27 April 2004
Secretary-General Stresses Importance of Healthy Environment for Development, in Message to Asia and the Pacific 2020 Meeting
NEW YORK, 26 April (UN Headquarters) -- Following is Secretary-General Kofi Annans message to the meeting of the Visionary Panel for Asia and the Pacific 2020, delivered by Kim Hak-Su, Executive Secretary, Economic and Social Commission for Asia and the Pacific, in Shanghai, 26 April:
It gives me great pleasure to send my greetings to the distinguished former heads of Government and other eminent leaders who have gathered to discuss the future of Asia and the Pacific. As we look ahead to the year 2020, there is reason for optimism. The region is growing fast, and is becoming a global economic leader. Those gains have raised standards of living for many millions of people, and brought them new freedoms and opportunities. Such advances also put the region in a better position to address the poverty that still afflicts too many of its people, and to cope with the AIDS pandemic.
But progress can be disconcertingly fragile, as we saw during the financial crisis several years ago. So optimism is only as good as the foundations on which it rests. I urge you to pay particular attention to one of those pillars: the environment. A healthy environment forms the basis for development, while an unhealthy environment can trap people in poverty, cause diseases that are otherwise easy to prevent, and even plant the seeds of conflict.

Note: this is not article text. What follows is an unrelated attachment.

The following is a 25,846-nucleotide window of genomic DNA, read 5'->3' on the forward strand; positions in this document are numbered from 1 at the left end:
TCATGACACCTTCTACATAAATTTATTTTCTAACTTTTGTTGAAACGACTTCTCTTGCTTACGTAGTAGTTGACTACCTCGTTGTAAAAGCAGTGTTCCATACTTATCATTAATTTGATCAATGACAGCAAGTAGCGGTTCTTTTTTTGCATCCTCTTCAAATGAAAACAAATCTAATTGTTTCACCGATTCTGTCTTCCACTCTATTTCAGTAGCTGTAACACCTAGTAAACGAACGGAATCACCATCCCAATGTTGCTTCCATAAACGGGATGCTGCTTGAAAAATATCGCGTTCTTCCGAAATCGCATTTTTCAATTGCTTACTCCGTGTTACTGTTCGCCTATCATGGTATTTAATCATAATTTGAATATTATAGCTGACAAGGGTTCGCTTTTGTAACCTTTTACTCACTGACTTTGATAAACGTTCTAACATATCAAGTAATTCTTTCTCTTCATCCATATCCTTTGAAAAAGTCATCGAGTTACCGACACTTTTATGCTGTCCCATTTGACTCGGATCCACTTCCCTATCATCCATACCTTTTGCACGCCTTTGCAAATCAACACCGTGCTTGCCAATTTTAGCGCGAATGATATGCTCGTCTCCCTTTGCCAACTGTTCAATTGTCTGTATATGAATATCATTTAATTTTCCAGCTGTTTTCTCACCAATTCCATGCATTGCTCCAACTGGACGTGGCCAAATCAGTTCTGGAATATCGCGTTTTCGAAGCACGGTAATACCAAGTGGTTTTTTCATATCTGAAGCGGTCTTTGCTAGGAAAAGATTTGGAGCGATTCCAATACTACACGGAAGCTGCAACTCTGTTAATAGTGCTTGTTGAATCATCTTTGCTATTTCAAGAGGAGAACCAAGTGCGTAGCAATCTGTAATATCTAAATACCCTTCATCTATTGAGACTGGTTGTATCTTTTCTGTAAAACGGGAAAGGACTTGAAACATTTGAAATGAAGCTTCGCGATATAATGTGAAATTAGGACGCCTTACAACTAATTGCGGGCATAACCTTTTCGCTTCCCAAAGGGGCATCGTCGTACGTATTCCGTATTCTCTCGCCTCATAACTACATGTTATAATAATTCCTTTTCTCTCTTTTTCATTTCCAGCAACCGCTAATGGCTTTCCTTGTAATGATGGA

The urban environment is perhaps the most important aspect of this challenge. By 2020, more than half the regions population will live in cities, often in slums. Already, eight of the worlds 10 most polluted cities are in Asia. An estimated 670 million people in the region lack access to safe drinking water, and a staggering 1.9 billion lack adequate sanitation. Thousands die each day as a result.
Climate change also has the potential to bring great devastation, in a region that is already the worlds most disaster-prone. By 2020, climate change could well generate floods, droughts and cyclones with greater frequency and force. The regions small island developing States are especially vulnerable, not just to lost tourism but to their very viability and existence.
Still, there are many reasons why there is still time to put our societies and economies on more sustainable footing.
First, we are better informed. Although some in the region still deny that the environment is a serious issue, their voices are becoming weaker as science teaches us more and civil society groups spread the word.
Second, we have a specific plan for action: the Millennium Development Goals and the outcomes of the World Summit on Sustainable Development. Never before have we had such a widely agreed strategy and set of targets.
Third, we have a wealth of green technologies to begin to do the job -- and a wealth of businesses that are just waiting for the right signals and incentives from markets and Governments that they take the transition seriously.
Much is expected of your region as we move ahead. With a population greater than the rest of the world combined, and which is expected to grow by at least 700 million in the next 20 years, your countries will help make or break our success in meeting these goals.
The year 2020 is not a long way off. It is time to usher in a new era of global responsibility. To make this happen, we need to listen to what we already know, act on what we have already agreed, use all the tools and technologies at our disposal, and address emerging threats before it is too late. I look forward to working with you to make Asia and the Pacific a better home for all its people, and a region that contributes to the peace and prosperity of the entire planet.
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